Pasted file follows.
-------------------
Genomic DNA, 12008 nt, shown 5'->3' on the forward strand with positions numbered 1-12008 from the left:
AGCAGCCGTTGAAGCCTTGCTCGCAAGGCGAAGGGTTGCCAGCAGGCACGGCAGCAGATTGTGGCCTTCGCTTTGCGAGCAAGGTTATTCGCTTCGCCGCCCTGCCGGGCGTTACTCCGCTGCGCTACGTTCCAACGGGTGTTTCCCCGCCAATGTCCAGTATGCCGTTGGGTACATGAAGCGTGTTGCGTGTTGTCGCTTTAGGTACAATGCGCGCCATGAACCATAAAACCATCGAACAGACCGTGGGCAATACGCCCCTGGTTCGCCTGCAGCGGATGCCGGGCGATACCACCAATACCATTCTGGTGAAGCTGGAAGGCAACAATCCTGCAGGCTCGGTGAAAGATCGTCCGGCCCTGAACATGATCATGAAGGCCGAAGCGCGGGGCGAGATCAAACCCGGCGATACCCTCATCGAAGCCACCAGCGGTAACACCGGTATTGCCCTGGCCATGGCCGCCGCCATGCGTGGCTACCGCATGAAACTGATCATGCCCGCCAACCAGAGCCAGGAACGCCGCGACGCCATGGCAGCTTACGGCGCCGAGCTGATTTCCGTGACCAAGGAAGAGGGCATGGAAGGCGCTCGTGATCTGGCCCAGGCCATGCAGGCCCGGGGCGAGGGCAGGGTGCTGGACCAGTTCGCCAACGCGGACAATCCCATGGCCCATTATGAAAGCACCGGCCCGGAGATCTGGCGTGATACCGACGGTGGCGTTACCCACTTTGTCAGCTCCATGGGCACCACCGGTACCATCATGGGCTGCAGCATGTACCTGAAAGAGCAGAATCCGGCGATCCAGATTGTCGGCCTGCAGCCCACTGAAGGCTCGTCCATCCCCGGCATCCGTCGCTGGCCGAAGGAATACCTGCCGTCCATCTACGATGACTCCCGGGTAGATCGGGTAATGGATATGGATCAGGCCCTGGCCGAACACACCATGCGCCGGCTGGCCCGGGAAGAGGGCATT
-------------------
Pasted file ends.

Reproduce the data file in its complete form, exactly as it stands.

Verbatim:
Genomic DNA, 12008 nt, shown 5'->3' on the forward strand with positions numbered 1-12008 from the left:
AGCAGCCGTTGAAGCCTTGCTCGCAAGGCGAAGGGTTGCCAGCAGGCACGGCAGCAGATTGTGGCCTTCGCTTTGCGAGCAAGGTTATTCGCTTCGCCGCCCTGCCGGGCGTTACTCCGCTGCGCTACGTTCCAACGGGTGTTTCCCCGCCAATGTCCAGTATGCCGTTGGGTACATGAAGCGTGTTGCGTGTTGTCGCTTTAGGTACAATGCGCGCCATGAACCATAAAACCATCGAACAGACCGTGGGCAATACGCCCCTGGTTCGCCTGCAGCGGATGCCGGGCGATACCACCAATACCATTCTGGTGAAGCTGGAAGGCAACAATCCTGCAGGCTCGGTGAAAGATCGTCCGGCCCTGAACATGATCATGAAGGCCGAAGCGCGGGGCGAGATCAAACCCGGCGATACCCTCATCGAAGCCACCAGCGGTAACACCGGTATTGCCCTGGCCATGGCCGCCGCCATGCGTGGCTACCGCATGAAACTGATCATGCCCGCCAACCAGAGCCAGGAACGCCGCGACGCCATGGCAGCTTACGGCGCCGAGCTGATTTCCGTGACCAAGGAAGAGGGCATGGAAGGCGCTCGTGATCTGGCCCAGGCCATGCAGGCCCGGGGCGAGGGCAGGGTGCTGGACCAGTTCGCCAACGCGGACAATCCCATGGCCCATTATGAAAGCACCGGCCCGGAGATCTGGCGTGATACCGACGGTGGCGTTACCCACTTTGTCAGCTCCATGGGCACCACCGGTACCATCATGGGCTGCAGCATGTACCTGAAAGAGCAGAATCCGGCGATCCAGATTGTCGGCCTGCAGCCCACTGAAGGCTCGTCCATCCCCGGCATCCGTCGCTGGCCGAAGGAATACCTGCCGTCCATCTACGATGACTCCCGGGTAGATCGGGTAATGGATATGGATCAGGCCCTGGCCGAACACACCATGCGCCGGCTGGCCCGGGAAGAGGGCATT